Anna Bidder was born in Cambridge on 4 May 1903, daughter of George Parker Bidder III, zoologist, and Marion Greenwood, biologist. Educated at Perse Girls School, Cambridge (1915-1921) and University College London (1921-1922), and then to Newnham College, Cambridge where she read Natural Sciences and Zoology (1922-1926). She was a research student at the University of Basle, Switzerland (1926-1928), and then undertook research at the Marine Biology Laboratories in Banyuls-sur-mer, Italy and Plymouth, England (1928-1934). She was awarded a Ph.D. on 'Functional morphology of the Cephalopod digestive system' in 1934. The digestive system of the Pearly Nautilus remained a principal research interest throughout her life.
From 1929 until 1965 she taught in the Zoology Laboratory at the University of Cambridge and Newnham College, and was the Hugh Watson Curator of Malacology in the Museum of Zoology (1961-1970). She served as President of the Zoological Section of the British Association for the Advancement of Science for 1973, and was elected as Fellow Honoris Causa by the Linnaean Society of London in 1991.
Publications: co-author of the volume on Cephalopods in P. Grassé's 'Traité de Zoologie' (1989).
Anna Bidder was one of three Newnham graduates (the others being Margaret Braithwaite and Kathleen Wood-Legh) who instituted the Dining Group in 1950. The Dining Group became formally known as The Society of Women Members of the Regent House who are not Fellows of Colleges, and its purpose was to have concern for the needs of women with home responsibilities trying to maintain or resume their academic responsibilities. The group was formally recognised by the University of Cambridge, as an Approved Society for women graduates in 1965. Anna Bidder was a Founding Fellow of the Lucy Cavendish Collegiate Society and served as its first President from 1965-1970, becoming an Honorary Fellow in 1970.
Anna Bidder joined the Society of Friends in 1926 and remained active in the Society throughout her life. She served on the Society of Friends Peace Committee (1939-1946), and in 1951 attended the World Peace Council Conference in Berlin. In 1963 she was a co-author of the controversial 'Towards a Quaker View of Sex'.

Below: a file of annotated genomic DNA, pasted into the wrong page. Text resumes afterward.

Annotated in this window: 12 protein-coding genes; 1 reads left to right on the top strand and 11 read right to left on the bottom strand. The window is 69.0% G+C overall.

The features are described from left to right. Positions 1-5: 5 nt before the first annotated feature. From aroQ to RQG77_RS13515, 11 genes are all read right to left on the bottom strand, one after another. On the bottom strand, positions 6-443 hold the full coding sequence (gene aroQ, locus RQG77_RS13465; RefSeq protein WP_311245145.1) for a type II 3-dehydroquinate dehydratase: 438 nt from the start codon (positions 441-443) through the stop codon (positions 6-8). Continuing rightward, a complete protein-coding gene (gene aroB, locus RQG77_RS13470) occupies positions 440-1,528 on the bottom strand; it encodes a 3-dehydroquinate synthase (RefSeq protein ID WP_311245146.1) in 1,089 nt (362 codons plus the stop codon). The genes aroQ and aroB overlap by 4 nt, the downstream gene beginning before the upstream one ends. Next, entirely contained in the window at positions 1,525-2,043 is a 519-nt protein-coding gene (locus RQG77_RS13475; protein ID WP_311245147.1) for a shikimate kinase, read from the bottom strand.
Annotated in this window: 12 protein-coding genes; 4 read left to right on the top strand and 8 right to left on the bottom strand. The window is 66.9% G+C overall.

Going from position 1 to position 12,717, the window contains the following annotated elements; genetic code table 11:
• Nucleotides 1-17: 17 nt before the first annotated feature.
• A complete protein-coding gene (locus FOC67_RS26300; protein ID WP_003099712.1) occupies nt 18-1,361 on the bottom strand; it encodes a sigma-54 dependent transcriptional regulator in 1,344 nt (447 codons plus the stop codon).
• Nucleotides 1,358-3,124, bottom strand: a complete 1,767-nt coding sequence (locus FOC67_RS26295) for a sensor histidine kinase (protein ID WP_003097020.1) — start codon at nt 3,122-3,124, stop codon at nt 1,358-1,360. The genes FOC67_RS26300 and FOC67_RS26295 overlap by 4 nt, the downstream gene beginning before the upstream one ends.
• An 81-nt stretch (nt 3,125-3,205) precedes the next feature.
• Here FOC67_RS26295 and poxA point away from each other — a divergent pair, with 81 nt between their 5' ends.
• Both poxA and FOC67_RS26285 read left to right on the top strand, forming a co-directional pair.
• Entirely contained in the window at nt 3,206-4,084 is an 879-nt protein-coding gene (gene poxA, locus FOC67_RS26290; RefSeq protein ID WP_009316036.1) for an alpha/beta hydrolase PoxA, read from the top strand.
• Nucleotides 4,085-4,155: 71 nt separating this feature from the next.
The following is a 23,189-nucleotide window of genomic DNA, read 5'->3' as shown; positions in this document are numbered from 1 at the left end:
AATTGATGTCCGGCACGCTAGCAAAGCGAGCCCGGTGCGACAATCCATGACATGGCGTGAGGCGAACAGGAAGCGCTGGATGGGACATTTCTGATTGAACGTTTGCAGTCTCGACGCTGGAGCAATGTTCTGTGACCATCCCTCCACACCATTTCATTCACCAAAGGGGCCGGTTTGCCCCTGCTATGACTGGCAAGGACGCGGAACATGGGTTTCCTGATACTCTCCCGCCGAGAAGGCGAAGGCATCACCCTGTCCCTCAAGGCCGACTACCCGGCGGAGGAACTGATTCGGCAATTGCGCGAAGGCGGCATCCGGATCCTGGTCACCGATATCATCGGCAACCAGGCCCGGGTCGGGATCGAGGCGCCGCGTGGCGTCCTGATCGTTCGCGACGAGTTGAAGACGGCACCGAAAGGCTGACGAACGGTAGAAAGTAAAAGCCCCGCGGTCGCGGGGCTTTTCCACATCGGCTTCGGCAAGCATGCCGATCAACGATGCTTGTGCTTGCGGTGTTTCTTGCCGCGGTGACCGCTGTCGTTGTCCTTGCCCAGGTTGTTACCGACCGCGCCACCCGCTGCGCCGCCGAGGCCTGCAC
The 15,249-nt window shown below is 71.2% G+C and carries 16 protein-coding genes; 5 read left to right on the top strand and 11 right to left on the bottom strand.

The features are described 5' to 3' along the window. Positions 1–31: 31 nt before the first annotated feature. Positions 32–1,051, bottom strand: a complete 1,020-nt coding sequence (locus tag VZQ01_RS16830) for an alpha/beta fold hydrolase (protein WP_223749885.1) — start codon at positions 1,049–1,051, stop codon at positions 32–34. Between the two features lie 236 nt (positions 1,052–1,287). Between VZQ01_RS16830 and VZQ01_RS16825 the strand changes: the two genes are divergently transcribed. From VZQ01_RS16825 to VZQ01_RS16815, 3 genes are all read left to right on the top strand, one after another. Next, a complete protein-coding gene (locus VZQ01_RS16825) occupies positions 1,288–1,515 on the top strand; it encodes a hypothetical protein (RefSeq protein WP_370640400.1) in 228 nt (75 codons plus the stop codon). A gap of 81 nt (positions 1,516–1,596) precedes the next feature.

She died in Cambridge on 1 October 2001.
Catharine M. C. Haines (2001) 'International Women in Science: A biographical dictionary to 1950' includes an entry for Anna Bidder.
This collection comprises a wide variety of material that encompasses the life of Anna Bidder from early childhood through to retirement, taking in her education, research and teaching career, her role in the foundation and development of Lucy Cavendish Collegiate Society, and her membership of the Society of Friends. It includes correspondence, photographs, printed publications, notes and writings, press cuttings and ephemera. The collection also includes correspondence and biographical material relating to the parents of Anna Bidder, namely George Parker Bidder III and Marion Greenwood, both of whom were prominent scientists in their field. And, it also includes material concerning the respective histories and commercial interests of the Bidder and Greenwood families.
Assorted personal and family papers were received from Anna Bidder in the mid-1990s. Correspondence to Anna Bidder and papers relating to family business or estate were transferred from Cambridge University Library in 2000. These two collections were brought together as a single archival collection in March 2002.
Following the death of Anna Bidder in 2001, science research papers and further personal and family papers were gifted to the College. These await cataloguing.
The papers are arranged into twelve series: childhood & early education; family & personal; domestic residences; wartime; Quakerism; academic matters; Dining Group and LCCS; university memorabilia; correspondence; photographs; printed material; ephemera.